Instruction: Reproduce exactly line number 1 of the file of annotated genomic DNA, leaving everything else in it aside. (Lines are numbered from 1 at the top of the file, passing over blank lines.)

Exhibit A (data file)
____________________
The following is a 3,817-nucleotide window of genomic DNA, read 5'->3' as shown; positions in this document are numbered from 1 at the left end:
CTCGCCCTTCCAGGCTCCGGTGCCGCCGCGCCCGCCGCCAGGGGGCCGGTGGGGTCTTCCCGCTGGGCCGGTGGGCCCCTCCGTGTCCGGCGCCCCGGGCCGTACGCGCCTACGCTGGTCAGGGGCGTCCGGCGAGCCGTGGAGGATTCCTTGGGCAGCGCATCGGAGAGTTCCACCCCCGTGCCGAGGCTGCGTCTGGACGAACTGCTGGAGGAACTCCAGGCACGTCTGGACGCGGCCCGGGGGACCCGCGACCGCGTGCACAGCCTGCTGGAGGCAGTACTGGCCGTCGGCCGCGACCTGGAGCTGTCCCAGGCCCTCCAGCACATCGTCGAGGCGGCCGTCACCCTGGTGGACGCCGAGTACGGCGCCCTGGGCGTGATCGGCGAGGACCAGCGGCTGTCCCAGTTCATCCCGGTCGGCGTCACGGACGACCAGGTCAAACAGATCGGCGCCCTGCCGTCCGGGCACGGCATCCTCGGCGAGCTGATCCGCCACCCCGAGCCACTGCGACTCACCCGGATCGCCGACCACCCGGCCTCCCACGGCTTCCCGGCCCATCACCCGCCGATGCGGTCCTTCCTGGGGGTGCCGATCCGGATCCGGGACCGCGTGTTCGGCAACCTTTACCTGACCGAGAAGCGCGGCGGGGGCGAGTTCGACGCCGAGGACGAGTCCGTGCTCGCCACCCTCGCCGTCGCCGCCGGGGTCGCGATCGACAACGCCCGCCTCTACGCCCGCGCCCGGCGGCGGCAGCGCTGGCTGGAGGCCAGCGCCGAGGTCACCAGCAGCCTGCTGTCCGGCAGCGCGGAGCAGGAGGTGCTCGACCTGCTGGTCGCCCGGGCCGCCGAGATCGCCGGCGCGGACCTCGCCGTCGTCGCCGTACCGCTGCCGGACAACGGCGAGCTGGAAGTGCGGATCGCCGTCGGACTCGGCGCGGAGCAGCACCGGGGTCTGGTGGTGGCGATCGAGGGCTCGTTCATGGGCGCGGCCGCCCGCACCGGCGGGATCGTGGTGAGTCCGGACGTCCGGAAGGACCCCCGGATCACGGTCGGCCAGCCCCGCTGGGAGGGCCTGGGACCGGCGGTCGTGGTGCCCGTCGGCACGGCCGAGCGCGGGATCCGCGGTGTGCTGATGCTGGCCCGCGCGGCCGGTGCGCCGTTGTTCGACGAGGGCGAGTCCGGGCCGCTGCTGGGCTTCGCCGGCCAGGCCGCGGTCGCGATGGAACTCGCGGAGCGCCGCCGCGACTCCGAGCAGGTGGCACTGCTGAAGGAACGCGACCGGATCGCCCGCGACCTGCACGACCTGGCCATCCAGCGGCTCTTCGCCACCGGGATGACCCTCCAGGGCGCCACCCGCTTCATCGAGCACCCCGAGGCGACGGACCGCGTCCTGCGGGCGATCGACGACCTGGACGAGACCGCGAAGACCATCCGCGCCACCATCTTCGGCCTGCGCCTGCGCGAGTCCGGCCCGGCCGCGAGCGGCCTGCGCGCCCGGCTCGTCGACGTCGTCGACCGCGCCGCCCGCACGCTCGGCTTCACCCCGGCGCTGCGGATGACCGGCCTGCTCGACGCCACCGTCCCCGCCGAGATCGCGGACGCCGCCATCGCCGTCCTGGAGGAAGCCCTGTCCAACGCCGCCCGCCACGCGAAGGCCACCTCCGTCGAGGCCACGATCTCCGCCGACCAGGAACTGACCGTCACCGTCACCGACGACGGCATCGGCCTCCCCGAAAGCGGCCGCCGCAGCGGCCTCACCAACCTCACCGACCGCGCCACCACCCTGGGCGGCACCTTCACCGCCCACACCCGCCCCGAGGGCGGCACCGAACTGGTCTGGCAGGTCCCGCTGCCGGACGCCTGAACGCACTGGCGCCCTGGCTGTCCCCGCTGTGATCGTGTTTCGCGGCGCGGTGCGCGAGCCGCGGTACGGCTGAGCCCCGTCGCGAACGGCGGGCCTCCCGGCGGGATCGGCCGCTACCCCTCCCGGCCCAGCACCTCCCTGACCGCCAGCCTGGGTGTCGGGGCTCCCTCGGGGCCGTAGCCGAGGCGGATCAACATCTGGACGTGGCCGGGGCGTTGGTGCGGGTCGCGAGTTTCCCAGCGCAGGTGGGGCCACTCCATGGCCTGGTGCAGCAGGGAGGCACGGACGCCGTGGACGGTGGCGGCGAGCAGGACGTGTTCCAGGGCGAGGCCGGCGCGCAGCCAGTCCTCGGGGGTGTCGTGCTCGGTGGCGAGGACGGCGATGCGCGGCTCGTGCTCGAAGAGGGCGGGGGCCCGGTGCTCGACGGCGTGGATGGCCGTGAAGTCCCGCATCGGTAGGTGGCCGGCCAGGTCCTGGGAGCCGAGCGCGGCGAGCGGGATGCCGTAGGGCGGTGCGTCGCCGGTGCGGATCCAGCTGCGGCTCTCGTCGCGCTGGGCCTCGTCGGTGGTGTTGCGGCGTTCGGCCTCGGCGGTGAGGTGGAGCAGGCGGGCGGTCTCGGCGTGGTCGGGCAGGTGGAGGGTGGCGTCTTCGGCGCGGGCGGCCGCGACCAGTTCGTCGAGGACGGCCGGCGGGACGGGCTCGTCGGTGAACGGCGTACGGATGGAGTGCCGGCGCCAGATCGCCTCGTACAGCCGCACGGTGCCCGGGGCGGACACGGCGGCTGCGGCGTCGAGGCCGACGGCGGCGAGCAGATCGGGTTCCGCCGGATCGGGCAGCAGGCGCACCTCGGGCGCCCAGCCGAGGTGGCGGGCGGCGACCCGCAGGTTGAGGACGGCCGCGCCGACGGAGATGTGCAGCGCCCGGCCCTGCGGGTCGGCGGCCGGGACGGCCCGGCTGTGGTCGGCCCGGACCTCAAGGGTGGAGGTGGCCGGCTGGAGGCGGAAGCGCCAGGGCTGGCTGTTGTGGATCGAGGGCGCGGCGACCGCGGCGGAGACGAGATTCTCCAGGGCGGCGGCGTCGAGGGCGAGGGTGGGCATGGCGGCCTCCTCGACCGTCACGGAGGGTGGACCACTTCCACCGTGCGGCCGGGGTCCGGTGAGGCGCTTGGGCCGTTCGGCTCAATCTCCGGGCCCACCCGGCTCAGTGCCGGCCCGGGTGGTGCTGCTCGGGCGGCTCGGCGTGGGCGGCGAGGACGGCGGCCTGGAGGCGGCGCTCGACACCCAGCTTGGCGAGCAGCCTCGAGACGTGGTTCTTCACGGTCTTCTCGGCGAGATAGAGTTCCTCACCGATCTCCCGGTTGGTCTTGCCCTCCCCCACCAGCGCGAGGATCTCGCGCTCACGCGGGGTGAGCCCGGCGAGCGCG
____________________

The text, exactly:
The following is a 3,817-nucleotide window of genomic DNA, read 5'->3' as shown; positions in this document are numbered from 1 at the left end: